Once you’ve selected your name, you may want to reserve the name with your state. Most states allow you to do this for a specific period, which gives you an opportunity to follow the rest of the steps to get your business registered and know your name is safe.

You may also want to register your DBA (“doing business as”) name. There are two main reasons someone would take this step. The first is if you have a sole proprietorship or general partnership and want a unique business name. The second is if your company will operate under a different name than its legal name: For example, “ABC Corporation” has two lines of business, and one operates as “ABC Puzzles” and the other as “ABC Toys.”

Filing for your DBA will take a few weeks, and each state, county, and city will have different rules. Generally, though, you may need to provide proof of good standing and have a unique name. You might need to make public announcements that follow the rules of your area and have a reliable payment method. You will also need a Social Security number or a federal tax ID (EIN).

You may also wonder if your name should be trademarked. If you want to pursue a trademark, you will start by searching the U.S. Patent and Trademark Office (USPTO) database to see if it is federally trademarked. Once you know your name is unique, you have the option of applying for a trademark. Registering your trademark at the federal level comes with broader protection, which can be good if you plan to do business across multiple states, but it can be more difficult to obtain. Registering a state-level trademark is often an easier and quicker process, though it only applies within your state. Trademarks don’t last forever, though. You will need to follow the deadlines and requirements to keep your trademark current.

Choosing a Business Location

Searching for the right business location is like searching for the right home. Before you start, sit down and make a list of the things your business needs or should avoid. Don’t begin unprepared because once you are locked into a location, it can be costly and time-consuming to correct the problem.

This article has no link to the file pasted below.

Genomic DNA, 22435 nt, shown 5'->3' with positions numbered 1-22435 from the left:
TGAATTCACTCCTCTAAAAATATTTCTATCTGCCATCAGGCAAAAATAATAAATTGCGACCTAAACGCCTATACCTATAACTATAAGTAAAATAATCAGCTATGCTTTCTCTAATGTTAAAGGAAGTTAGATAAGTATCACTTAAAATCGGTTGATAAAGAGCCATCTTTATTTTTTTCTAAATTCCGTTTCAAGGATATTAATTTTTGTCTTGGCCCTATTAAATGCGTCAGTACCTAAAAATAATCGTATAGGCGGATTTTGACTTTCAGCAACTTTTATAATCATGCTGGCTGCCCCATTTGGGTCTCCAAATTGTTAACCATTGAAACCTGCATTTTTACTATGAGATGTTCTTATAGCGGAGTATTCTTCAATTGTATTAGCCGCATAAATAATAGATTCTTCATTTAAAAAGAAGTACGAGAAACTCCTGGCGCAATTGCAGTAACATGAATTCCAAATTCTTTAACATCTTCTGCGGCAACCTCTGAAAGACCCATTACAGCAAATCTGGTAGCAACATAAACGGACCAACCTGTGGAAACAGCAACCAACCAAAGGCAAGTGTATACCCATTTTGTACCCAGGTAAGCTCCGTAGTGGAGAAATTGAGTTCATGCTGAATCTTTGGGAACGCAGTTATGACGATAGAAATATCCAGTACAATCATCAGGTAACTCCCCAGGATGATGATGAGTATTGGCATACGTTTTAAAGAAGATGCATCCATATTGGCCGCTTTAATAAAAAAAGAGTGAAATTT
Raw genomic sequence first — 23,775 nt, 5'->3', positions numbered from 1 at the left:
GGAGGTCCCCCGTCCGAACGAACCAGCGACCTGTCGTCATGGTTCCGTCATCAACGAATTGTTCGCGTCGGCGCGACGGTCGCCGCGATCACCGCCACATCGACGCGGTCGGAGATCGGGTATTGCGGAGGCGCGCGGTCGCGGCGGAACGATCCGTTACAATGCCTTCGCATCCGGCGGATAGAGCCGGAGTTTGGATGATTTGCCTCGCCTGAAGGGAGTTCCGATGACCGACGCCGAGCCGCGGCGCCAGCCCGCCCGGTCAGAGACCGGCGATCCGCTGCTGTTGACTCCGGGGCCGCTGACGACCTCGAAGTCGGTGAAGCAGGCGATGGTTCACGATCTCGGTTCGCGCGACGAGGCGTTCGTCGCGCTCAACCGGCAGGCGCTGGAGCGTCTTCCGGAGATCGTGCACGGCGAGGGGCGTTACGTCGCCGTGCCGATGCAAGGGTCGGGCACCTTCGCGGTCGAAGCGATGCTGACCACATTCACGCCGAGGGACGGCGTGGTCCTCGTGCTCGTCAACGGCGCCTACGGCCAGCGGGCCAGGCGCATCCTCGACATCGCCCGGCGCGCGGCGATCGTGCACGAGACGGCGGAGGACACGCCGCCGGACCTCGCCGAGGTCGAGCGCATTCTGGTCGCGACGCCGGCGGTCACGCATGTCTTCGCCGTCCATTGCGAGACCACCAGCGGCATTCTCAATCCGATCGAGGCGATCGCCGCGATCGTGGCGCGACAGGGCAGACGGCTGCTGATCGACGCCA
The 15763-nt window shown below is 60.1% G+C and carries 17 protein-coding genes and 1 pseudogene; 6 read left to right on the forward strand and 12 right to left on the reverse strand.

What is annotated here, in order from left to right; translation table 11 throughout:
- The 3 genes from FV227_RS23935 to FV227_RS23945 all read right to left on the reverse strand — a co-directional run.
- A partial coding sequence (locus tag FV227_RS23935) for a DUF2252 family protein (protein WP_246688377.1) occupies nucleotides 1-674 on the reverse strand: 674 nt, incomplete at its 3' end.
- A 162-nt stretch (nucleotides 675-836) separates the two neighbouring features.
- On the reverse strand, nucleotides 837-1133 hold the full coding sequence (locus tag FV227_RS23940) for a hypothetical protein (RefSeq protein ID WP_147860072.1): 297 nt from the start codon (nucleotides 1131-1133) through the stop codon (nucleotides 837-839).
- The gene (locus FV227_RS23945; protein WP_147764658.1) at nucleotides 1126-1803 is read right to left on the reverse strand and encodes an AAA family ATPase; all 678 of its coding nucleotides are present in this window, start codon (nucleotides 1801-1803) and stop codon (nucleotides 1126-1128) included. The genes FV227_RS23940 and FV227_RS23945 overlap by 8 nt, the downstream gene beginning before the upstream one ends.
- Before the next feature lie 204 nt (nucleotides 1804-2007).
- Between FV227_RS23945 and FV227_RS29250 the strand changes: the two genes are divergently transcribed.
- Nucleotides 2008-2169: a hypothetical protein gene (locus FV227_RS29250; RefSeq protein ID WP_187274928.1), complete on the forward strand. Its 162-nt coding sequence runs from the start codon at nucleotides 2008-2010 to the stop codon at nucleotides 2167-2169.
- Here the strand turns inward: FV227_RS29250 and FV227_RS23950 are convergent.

There are a few things to consider. Does the location meet the operational needs of your business and growth strategy? What will the location cost (think about rent, utility, and any other costs you will incur from being in the space)? Some businesses need to consider things like demographics. Retailers will want to consider the kinds of foot traffic and parking that a location affords. They also want to consider if the area allows their brand to fit — for example, is it an upscale area or a more relaxed environment?

Consider if the location has the right infrastructure for your business, like technology needs or accessibility. Understand the local environment. What kinds of regulations or ordinances will you be following, and what taxes do you need to pay?

4. Register Your Business in Your State

Now that you have a plan, a name, and a location, it is time to register your business with the state. If you have a sole proprietorship or general partnership, you don’t need to take this step.

For everyone else, it means that before you can officially begin your business, you need to file formation documents with the state where you will do business.

For most states, this will require visiting the Secretary of State website, but before you do, there are a few decisions you need to make.